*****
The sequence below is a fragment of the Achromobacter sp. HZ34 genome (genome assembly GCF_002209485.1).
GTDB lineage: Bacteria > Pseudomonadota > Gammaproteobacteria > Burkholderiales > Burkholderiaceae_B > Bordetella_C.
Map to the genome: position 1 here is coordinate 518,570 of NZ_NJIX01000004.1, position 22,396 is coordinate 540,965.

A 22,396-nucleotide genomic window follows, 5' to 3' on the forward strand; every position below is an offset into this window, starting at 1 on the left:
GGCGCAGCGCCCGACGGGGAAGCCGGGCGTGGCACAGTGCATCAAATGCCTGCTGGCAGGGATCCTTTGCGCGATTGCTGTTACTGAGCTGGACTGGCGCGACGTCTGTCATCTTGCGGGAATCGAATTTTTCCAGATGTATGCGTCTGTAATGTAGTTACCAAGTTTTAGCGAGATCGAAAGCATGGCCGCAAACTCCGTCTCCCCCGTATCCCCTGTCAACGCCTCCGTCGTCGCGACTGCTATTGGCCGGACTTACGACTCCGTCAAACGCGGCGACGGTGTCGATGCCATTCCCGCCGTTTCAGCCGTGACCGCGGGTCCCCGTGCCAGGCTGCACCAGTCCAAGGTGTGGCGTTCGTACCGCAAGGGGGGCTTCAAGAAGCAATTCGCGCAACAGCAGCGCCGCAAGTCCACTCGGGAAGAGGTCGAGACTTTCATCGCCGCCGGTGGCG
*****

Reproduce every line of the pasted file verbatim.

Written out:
The sequence below is a fragment of the Achromobacter sp. HZ34 genome (genome assembly GCF_002209485.1).
GTDB lineage: Bacteria > Pseudomonadota > Gammaproteobacteria > Burkholderiales > Burkholderiaceae_B > Bordetella_C.
Map to the genome: position 1 here is coordinate 518,570 of NZ_NJIX01000004.1, position 22,396 is coordinate 540,965.

A 22,396-nucleotide genomic window follows, 5' to 3' on the forward strand; every position below is an offset into this window, starting at 1 on the left:
GGCGCAGCGCCCGACGGGGAAGCCGGGCGTGGCACAGTGCATCAAATGCCTGCTGGCAGGGATCCTTTGCGCGATTGCTGTTACTGAGCTGGACTGGCGCGACGTCTGTCATCTTGCGGGAATCGAATTTTTCCAGATGTATGCGTCTGTAATGTAGTTACCAAGTTTTAGCGAGATCGAAAGCATGGCCGCAAACTCCGTCTCCCCCGTATCCCCTGTCAACGCCTCCGTCGTCGCGACTGCTATTGGCCGGACTTACGACTCCGTCAAACGCGGCGACGGTGTCGATGCCATTCCCGCCGTTTCAGCCGTGACCGCGGGTCCCCGTGCCAGGCTGCACCAGTCCAAGGTGTGGCGTTCGTACCGCAAGGGGGGCTTCAAGAAGCAATTCGCGCAACAGCAGCGCCGCAAGTCCACTCGGGAAGAGGTCGAGACTTTCATCGCCGCCGGTGGCG